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Barack Obama in Havana on March 20, 2016 - the first US president to visit the country in 88 years. (Photo: Pete Souza/The White House)
A joint press conference in Havana with Presidents Barack Obama of the US and Raul Castro of Cuba. (Photo: The White House)
Wednesday, March 23, 2016

Cuba After Obama

Cuba needs to implement more reforms to boost foreign investment.


US President Barack Obama completed a successful 3-day trip to Cuba this week, capping recent measures to liberalize economic and business relations with the island while re-establishing full diplomatic ties.

We applaud the President’s moves at closer Cuba ties. While the US embargo still impedes full commercial relations between the United States and Cuba, recent measures have clearly brought the two countries closer. US airlines, hotel companies and financial institutions are rushing to set up operations on the Caribbean island. The embargo, which can only be lifted by the US Congress, prohibits normal US travel to Cuba, but recent measures are making it easier for Americans to travel.

Obama’s successor may decide to push for either a full lifting or piecemeal lifting of the 56-year old ban on US trade relations with Cuba. A new CBS News/New York Times poll shows that 55 percent of Americans favor the United States ending its trade embargo against Cuba.

Meanwhile, business groups like the US Chamber of Commerce and the Council of the Americas also favor lifting the embargo.

"There is no better example of the ineffectiveness of U.S. unilateral sanctions than Washington’s policy toward Cuba," the Chamber said in a statement last year. "Implemented in October 1960 to pressure Fidel Castro to democratize, the Cuban embargo arguably has helped prop up the current regime. No one seriously argues that the Cuban dictatorship could have withstood five decades of free trade, free markets, and free enterprise, powered by its own entrepreneurial citizens."
It quotes a March 2010 study by Texas A&M University that indicates that easing restrictions on agricultural exports and lifting the travel ban could result in up to $365 million in additional sales of U.S. goods and create 6,000 new jobs in the United States.

“We have worked for years for greater engagement between our two countries, and we applaud the administration’s commitment to continuing these reform efforts,” Susan Segal, the President and CEO of the Americas Society/Council of the Americas, said in a statement this month after the latest reforms by the Obama Administration.

“These latest changes, taken together with the previous rounds of amendments, continue to chip away at our outdated embargo toward Cuba,” added AS/COA Director of Policy and Head of the Cuba Working Group Alana Tummino.


Now the time has come for Cuba to respond in kind. Despite several economic reforms implemented by President Raul Castro, Cuba remains the most repressed economy in Latin America, according to the latest Index of Economic Freedom from The Wall Street Journal and the Heritage Foundation. Globally, Cuba ranks as the second-worst country out of 178 nations.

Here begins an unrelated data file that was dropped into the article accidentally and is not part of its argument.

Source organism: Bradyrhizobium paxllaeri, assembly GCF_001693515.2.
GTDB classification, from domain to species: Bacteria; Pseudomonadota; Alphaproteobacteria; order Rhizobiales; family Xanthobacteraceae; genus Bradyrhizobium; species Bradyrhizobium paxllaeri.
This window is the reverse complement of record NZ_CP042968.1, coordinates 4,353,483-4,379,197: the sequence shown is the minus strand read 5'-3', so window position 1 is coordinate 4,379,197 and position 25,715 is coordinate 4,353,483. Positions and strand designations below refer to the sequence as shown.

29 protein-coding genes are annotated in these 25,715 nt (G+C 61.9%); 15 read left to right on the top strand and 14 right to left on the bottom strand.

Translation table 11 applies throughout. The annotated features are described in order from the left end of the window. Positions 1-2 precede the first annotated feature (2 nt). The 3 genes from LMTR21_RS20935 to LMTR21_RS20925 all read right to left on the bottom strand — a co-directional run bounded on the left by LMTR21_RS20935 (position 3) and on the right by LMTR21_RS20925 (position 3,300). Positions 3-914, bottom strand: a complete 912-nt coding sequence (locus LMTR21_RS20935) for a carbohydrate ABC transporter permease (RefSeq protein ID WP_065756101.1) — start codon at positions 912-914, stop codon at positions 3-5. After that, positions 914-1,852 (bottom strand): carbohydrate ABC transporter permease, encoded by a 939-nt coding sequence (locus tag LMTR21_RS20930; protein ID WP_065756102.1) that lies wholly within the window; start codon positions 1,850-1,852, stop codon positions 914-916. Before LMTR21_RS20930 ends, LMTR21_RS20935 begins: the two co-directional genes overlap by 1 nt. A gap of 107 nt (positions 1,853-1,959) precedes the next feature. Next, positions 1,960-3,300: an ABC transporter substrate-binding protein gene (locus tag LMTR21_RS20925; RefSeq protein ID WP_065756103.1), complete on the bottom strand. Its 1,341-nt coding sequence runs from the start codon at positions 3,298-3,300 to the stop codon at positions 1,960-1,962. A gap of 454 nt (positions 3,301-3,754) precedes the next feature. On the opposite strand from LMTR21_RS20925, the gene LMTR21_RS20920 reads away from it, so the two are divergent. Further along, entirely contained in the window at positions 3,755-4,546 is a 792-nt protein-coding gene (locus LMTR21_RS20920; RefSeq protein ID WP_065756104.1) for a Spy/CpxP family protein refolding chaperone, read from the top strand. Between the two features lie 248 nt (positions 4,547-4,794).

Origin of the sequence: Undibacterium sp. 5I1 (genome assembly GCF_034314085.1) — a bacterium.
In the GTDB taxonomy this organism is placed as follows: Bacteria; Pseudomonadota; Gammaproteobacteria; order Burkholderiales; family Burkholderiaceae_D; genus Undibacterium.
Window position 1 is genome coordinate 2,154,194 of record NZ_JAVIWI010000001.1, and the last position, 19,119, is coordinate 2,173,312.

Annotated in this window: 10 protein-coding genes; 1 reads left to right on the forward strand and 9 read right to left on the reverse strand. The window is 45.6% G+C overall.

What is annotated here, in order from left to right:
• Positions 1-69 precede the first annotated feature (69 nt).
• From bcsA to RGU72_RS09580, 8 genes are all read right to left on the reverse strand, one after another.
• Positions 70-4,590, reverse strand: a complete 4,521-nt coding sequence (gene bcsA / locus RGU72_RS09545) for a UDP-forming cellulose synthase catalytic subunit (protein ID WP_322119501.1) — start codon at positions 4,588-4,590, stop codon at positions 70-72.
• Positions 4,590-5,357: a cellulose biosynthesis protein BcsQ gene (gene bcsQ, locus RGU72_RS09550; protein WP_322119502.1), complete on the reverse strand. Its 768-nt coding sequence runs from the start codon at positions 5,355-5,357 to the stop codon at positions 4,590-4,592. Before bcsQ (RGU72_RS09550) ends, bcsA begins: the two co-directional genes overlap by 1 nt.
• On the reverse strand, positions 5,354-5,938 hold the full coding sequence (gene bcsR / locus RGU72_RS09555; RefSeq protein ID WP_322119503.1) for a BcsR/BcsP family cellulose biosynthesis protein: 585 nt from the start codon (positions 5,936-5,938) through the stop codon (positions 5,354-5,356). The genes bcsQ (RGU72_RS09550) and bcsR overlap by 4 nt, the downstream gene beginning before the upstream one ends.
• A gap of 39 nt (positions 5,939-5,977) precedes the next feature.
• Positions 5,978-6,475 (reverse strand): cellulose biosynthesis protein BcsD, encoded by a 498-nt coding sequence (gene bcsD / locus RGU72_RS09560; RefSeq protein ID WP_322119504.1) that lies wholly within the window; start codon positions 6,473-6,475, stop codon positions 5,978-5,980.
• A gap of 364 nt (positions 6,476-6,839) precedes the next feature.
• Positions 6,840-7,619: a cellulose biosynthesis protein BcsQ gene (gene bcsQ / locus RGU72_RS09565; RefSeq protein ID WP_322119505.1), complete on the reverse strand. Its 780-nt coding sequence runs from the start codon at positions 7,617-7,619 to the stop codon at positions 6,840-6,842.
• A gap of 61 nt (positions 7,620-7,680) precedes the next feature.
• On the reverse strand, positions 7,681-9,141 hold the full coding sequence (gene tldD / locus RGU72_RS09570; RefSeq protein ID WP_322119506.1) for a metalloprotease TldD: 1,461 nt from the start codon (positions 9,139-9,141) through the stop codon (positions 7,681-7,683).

“Much-touted “free-market reforms” have largely involved only cosmetic changes,” Heritage says. “The country’s centrally planned economy is a significant barrier to the free flow of international trade and investment. The financial sector remains heavily regulated and controlled by the state.”

Cuba’s economy is 29 percent free. That compares with Chile and Colombia, which are 79 and 72 percent free, respectively. The Dominican Republic, a country that Cuba is often compared with to measure future potential, is 60 percent free.

Many experts believe Castro views China and Vietnam as role models for combining a one-party repressive political system with economic liberalization. However, even China and Vietnam have significantly more open economies than Cuba. Vietnam’s economy is 54 percent free (and in trade freedom it is 83 percent free). China comes close behind, with 52 percent economic freedom and 73 percent trade freedom.

So clearly, Cuba needs to implement more reforms to make its economy attractive for foreign investors. Even today, companies from Europe (that are not impacted by the US embargo against Cuba) have been reluctant to invest on the island due to its weak investment climate.

Cuba can boost foreign investment quickly by implementing a combination of reforms. They include guaranteeing respect for private and foreign investments (the current investment law allows for the state to overrule any foreign investment contract), stop the dual exchange rate system (which the government has said it plans to do this year), let foreign companies hire employees directly instead of going through the state (which typically keeps a significant portion of the salary), grant Cuban private companies the right to form partnerships with foreign investors (currently only state companies can do so), grant foreign companies that operate independently of any joint ventures with the state to have the same tax benefits as state JVs, and last, but not least, allow international arbitration of disputes (currently only Cuban state-controlled courts can handle any disputes).

These measures can be taken immediately – independent of whether the US lifts the embargo or not – and would result in a surge of non-US investments as well as even stronger interest from US companies.

The ball is in your court, Mr. Castro.


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